B. Braun wins the breakthrough nod for a drug-eluting balloon catheter

The FDA has granted B. Braun Interventional Systems breakthrough device designation for the company’s drug-eluting percutaneous transluminal balloon catheter PTCA (SeQuent Please ReX) for the treatment of coronary in-stent restenosis (ISR).

The name follows 10 years of clinical studies on the drug-eluting PTCA catheters SeQuent Please, the data of which was given in peer-reviewed articles, according to the Bethlehem, Pennsylvania-based company. These studies examined the use of the catheters in a variety of indications, including in-stent restenosis in bare metal stents and drug-eluting stents, as well as in initial stenosis found in de novo lesions.

Approximately 5% of patients who receive a drug eluting stent (DES) and more than 30% of patients who undergo bare metal stent implantation (BSR) experience in-stent restenosis. This is evident from studies published in the European Heart Journal and the European Heart Journal, the Journal of Thoracic Disease.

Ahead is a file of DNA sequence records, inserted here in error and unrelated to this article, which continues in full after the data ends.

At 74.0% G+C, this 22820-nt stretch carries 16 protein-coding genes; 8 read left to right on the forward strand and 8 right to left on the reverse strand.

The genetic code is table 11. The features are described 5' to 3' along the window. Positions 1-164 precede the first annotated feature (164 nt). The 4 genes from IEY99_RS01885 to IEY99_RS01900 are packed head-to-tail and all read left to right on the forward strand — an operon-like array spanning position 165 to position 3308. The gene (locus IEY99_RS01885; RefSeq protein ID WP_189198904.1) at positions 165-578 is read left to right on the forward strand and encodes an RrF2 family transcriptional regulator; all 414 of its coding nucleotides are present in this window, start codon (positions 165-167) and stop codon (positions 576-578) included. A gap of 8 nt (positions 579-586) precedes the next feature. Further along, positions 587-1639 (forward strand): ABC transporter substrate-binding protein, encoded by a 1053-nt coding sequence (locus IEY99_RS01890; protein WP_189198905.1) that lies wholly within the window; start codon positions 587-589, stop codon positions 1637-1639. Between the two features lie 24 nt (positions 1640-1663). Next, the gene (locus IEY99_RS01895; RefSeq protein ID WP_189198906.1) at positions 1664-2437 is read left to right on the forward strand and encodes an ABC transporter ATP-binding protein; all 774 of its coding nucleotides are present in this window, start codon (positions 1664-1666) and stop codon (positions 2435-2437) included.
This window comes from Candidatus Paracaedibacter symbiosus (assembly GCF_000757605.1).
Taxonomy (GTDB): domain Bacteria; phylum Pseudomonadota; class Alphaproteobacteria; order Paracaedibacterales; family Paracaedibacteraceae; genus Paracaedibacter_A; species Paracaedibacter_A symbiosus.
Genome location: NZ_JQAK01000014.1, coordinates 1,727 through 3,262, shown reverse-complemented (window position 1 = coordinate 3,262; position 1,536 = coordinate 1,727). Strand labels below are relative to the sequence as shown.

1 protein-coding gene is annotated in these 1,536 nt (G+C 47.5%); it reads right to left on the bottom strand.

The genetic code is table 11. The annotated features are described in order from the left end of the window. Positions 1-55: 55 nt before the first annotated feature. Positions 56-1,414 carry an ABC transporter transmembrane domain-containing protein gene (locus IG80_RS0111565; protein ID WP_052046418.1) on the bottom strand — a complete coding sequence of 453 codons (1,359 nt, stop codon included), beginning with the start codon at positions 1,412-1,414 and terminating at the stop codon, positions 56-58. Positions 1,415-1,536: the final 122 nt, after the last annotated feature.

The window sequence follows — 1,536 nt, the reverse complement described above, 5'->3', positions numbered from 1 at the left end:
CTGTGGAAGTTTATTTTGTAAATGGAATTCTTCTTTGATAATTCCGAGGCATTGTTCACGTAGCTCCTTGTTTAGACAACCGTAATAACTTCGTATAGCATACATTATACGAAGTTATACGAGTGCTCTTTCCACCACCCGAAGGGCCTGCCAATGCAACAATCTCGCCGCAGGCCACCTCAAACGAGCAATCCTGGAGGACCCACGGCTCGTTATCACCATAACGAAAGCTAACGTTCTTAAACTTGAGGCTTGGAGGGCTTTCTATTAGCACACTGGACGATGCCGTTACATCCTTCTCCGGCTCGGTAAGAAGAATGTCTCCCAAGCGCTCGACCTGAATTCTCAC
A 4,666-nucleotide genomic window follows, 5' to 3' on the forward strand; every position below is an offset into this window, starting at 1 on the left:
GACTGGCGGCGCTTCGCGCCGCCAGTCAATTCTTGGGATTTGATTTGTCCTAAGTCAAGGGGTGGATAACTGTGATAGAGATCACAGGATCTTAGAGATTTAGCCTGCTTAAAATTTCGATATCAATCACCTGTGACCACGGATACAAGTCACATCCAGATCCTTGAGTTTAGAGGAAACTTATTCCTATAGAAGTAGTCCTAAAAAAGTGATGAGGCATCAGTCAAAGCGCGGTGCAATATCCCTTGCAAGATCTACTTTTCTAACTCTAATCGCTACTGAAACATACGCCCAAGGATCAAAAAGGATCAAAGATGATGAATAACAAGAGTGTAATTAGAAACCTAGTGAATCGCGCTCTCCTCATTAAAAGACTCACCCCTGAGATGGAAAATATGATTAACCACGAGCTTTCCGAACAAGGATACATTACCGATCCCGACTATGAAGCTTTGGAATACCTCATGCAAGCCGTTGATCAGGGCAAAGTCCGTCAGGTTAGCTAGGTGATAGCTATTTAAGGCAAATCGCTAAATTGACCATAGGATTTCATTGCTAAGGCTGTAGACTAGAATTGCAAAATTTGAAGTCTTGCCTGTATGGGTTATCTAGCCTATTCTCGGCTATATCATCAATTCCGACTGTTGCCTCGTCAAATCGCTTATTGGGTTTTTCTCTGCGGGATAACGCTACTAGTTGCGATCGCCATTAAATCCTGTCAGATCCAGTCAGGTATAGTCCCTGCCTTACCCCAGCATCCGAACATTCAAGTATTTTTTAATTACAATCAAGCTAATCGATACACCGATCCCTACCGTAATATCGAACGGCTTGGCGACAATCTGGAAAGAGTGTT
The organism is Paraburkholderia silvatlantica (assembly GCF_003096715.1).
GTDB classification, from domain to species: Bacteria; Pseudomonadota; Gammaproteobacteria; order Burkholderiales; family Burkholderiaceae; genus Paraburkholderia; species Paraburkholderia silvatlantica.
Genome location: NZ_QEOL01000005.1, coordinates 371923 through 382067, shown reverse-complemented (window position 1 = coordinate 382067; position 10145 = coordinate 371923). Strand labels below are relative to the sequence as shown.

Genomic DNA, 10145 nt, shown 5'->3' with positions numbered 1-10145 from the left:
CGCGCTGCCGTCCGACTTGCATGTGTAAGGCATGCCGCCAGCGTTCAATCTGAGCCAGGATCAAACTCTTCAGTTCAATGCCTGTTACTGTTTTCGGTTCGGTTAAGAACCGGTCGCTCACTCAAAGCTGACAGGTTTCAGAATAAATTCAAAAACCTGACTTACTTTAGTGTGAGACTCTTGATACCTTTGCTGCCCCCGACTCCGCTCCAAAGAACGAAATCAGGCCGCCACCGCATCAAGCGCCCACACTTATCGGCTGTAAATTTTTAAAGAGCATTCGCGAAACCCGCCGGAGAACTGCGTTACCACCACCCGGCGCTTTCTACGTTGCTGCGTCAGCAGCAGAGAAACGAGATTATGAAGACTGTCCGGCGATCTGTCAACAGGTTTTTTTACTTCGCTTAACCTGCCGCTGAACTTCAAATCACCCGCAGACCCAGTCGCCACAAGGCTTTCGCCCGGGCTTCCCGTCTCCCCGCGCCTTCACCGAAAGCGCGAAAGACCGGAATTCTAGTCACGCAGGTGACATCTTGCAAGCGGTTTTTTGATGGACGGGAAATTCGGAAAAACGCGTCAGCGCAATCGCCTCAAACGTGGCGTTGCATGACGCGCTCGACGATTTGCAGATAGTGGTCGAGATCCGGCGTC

“We need a coronary DCB (drug eluting balloon) in our tool box to treat patients,” said Dr. Jorge Saucedo, chief of cardiology at the Medical College of Wisconsin, in a press release. “This groundbreaking device name brings the technology one step closer to our use.”

“The SeQuent Please PTCA balloon catheter coated with paclitaxel has a proven track record of safety and efficacy of BMS and DES ISR in randomized clinical trials as well as in the largest international DCB registry with clinical endpoint,” added Peter Flosdorf, engineer, added manager at B. Braun Interventional Systems. “This device is the gold standard for coronary DCB based on the available clinical evidence. We are delighted that the latest generation of SeQuent Please DCB has received the pioneering device designation that will streamline the review process and timeline for making this important treatment option available to eligible patients in the United States. “

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